Wednesday, April 19, 2017

Eastertide 2017: Notes Toward a Wider Theological Insight

If you are a non-believer, are you also a atheist?  All atheists are non-believers; but are all non-believers atheists?

The term is a slippery one.  In a theistic culture, where believing in a god is considered de rigeur, to openly not believe can get you branded as an atheist.  In modern usage, an atheist is a person who denounces others who believe in gods, and argues against belief and the people who hold them (although usually those arguments come up in a Western culture context, so the god referred to is the God of Abraham, who is also the God of Mohammed.  Seldom do Western atheists inveigh against Hinduism and its pantheon of gods, or, for different reasons, against Judaism.)  An atheist is usually associated with someone harshly critical of religion, like the late Madalyn Murray O'Hair or Christopher Hitchens, or the still alive but largely silent Richard Dawkins or Sam Harris.  They are the contemporary models for an atheist and a nonbeliever.  But doesn't that mean there are many non-believers indifferent to the question of whether the God of Abraham is real, or religion is reliable or detrimental?  All atheists are non-believers; but are all non-believers atheists?

I ask this question because of this study, purporting to show there are more atheists now in America than there ever have been; or, perhaps more accurately stated, there are more than allow themselves to admit to strangers they are atheists.  But are atheists merely people who don't believe in God?  Is that the threshold?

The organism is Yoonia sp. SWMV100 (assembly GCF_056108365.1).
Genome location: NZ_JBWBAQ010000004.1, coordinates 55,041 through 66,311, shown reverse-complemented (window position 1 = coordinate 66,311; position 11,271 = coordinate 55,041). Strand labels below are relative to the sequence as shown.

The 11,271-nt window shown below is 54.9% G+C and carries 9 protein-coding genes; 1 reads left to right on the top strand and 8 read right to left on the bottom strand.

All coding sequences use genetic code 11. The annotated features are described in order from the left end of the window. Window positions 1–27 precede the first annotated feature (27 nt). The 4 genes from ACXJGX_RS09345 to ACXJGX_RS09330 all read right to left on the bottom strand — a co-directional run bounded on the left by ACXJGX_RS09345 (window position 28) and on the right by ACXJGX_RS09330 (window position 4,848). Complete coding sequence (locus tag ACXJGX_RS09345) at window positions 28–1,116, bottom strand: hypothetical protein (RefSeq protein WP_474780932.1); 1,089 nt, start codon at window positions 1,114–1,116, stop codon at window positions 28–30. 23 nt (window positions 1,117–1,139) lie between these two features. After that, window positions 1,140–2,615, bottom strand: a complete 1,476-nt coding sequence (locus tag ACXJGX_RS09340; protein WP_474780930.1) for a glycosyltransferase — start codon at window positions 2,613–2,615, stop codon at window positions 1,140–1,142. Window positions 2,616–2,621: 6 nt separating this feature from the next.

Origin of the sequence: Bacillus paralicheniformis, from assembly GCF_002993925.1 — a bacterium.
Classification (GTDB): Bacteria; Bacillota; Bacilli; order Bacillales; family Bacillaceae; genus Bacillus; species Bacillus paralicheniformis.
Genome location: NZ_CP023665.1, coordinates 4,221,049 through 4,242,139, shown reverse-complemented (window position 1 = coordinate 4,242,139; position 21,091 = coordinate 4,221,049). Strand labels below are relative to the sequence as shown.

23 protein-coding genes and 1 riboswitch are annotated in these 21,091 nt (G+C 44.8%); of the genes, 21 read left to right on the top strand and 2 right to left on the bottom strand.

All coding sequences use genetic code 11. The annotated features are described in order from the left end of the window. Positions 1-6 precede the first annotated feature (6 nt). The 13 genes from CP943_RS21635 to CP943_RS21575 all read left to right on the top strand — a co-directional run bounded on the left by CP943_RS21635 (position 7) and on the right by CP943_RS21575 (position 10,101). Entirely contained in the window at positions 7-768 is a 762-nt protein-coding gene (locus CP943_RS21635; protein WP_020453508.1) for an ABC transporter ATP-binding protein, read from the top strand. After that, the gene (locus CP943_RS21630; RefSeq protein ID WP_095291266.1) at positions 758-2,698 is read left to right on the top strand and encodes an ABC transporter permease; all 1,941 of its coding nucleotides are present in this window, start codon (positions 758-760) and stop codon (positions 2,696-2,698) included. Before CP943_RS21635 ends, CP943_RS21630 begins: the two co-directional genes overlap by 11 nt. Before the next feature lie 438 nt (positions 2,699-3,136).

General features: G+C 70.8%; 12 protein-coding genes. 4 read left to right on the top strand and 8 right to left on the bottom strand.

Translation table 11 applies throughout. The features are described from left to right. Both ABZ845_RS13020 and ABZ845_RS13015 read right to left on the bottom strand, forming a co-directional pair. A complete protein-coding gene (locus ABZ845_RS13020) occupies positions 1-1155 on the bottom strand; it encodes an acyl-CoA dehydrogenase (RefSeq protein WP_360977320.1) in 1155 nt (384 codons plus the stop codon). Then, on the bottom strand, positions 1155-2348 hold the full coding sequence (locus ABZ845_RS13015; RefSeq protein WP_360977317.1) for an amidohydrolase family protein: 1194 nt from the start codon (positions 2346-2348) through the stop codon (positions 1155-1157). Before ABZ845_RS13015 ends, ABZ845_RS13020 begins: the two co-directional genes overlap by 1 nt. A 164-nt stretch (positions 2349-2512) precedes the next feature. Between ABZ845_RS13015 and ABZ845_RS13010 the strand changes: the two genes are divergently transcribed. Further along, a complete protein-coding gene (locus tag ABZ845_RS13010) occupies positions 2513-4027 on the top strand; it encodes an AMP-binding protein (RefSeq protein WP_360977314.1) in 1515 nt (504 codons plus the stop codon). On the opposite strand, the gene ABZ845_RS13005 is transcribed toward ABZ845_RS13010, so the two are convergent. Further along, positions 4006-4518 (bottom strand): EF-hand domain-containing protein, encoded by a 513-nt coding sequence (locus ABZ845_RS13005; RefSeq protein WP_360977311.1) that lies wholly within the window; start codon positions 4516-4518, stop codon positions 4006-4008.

Of course, that's a cultural threshold.  Buddhists, as best I understand, don't believe in gods.  Are all Buddhists atheists?  What about Hindus, who recognize many gods?  Are non-Christians atheists?  Or non-Muslims?  Some members of both group think so; which definition is correct?

There’s something else to consider here: Our experience with religion can’t really be boiled down to one question — “Do you believe in God?”
Many of us have a complicated relationship with religion. There are plenty of people celebrating Easter and Passover this week not because they have devout faith, but because it’s a cultural tradition they cherish and identify with.

Pew regularly finds data that supports this multifaceted view. When people in their surveys say, “I believe in God,” Pew will often ask a follow-up question: “How certain are you?” And they find that not everyone is so sure.

About a quarter of the US population say they believe in God but are less than absolutely certain of it, Smith says.

The lesson: Belief in God doesn’t exist as a binary. Not everyone is certain about what they feel; many people have shades of gray. “There are gradations of belief,” Smith says. “It’s not that it’s wrong to ask ‘yes or no,’ but it’s not the whole story.”